A study by four Ivy League economists has shown that gentle text-based nagging can induce people to save more. As part of a study, they worked with banks in the emerging markets of Bolivia, Peru and the Philippines.
When people opened accounts and were encouraged to commit to saving certain amounts, the banks randomly assigned some customers to receive reminders via text. Some notes reminded customers that they had focused on a particular goal, others reminded savers that there were incentives for saving (like higher interest rates), and some did both.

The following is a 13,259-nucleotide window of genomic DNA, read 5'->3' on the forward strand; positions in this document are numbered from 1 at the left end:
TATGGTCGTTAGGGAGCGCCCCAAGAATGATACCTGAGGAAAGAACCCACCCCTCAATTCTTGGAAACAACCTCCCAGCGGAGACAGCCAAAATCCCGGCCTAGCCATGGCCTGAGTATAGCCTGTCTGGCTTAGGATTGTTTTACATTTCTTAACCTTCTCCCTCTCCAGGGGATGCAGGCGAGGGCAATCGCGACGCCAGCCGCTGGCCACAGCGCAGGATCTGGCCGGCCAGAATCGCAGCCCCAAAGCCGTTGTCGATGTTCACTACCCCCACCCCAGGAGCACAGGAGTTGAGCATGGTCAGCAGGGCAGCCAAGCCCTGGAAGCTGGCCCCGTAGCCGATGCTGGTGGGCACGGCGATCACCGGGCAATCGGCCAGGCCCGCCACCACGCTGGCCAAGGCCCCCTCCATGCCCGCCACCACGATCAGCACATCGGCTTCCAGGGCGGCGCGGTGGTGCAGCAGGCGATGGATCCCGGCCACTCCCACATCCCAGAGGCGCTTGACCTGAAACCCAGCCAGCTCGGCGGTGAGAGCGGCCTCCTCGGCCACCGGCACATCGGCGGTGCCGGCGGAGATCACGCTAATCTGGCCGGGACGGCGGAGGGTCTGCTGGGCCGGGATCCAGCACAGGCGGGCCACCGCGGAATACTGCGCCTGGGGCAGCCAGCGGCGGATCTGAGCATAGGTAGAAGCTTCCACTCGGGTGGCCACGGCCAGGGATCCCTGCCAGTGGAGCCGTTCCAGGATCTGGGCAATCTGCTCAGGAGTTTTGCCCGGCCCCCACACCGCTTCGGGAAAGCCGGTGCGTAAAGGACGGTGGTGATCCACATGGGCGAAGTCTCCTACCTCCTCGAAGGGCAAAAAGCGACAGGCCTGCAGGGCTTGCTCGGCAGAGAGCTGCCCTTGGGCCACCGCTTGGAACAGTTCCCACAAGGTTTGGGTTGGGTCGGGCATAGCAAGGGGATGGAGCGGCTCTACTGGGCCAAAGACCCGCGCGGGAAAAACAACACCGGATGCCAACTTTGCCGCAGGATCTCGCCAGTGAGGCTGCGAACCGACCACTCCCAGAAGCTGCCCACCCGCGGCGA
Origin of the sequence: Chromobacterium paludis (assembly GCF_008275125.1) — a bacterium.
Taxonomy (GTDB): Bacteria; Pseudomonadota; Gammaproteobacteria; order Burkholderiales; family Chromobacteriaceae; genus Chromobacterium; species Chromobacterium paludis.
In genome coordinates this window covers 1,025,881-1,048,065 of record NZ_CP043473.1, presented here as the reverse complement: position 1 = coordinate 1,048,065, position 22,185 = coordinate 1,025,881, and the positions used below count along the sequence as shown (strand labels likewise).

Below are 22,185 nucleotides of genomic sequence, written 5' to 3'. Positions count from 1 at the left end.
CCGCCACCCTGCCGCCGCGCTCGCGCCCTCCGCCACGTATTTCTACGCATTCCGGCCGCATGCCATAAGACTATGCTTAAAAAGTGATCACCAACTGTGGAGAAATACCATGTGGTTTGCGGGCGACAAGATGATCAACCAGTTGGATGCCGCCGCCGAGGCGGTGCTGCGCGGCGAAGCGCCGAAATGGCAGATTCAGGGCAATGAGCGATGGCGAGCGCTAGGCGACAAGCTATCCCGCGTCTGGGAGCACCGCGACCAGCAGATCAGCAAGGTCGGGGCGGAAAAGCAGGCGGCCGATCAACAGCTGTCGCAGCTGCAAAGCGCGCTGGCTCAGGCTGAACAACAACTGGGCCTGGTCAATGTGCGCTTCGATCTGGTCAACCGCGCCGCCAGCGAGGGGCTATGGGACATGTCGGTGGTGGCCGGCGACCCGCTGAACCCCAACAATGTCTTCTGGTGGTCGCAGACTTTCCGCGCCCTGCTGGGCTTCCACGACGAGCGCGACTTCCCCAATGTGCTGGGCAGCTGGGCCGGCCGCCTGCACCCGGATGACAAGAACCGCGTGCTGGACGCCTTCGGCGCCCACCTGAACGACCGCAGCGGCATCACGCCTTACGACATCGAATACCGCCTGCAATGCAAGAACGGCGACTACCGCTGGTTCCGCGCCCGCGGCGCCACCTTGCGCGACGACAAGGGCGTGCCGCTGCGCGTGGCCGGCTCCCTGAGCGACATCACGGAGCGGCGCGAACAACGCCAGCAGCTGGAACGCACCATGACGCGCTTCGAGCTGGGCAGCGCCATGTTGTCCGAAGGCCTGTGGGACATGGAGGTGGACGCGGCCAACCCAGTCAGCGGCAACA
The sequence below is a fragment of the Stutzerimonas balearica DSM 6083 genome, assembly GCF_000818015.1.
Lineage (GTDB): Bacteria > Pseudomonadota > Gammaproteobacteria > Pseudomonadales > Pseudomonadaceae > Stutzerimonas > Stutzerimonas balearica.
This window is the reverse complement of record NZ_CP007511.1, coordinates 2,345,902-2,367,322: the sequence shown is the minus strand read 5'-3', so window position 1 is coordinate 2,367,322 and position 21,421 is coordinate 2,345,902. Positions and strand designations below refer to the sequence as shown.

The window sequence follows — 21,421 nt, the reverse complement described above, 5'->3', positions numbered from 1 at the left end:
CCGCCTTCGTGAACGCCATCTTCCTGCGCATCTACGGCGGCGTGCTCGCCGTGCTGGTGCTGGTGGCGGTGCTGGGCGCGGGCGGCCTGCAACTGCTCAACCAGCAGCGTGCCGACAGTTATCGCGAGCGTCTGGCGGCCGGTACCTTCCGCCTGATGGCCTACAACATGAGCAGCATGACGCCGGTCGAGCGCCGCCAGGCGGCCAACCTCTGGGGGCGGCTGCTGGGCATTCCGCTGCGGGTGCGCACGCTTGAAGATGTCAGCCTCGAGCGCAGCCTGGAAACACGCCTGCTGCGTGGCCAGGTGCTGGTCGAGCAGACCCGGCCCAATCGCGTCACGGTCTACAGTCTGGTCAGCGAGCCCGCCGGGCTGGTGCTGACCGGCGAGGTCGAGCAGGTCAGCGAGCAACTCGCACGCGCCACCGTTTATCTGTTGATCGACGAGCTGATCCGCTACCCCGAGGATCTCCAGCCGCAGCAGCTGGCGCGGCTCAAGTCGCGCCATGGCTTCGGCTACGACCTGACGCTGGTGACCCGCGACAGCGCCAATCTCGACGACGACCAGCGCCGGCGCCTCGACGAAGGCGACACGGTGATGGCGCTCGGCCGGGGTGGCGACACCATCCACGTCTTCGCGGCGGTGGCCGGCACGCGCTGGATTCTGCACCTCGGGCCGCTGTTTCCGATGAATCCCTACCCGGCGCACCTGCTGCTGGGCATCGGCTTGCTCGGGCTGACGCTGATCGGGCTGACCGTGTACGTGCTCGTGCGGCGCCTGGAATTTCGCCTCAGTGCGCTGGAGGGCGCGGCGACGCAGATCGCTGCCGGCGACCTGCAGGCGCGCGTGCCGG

The conclusion: "Individuals who received monthly reminders saved 6% more than individuals who did not. They were also 3% more likely to reach their savings goals by the end of the savings program." The most effective form of messaging was one that reminded people both that they needed to save in order to reach a personal goal and that there were incentives for doing so.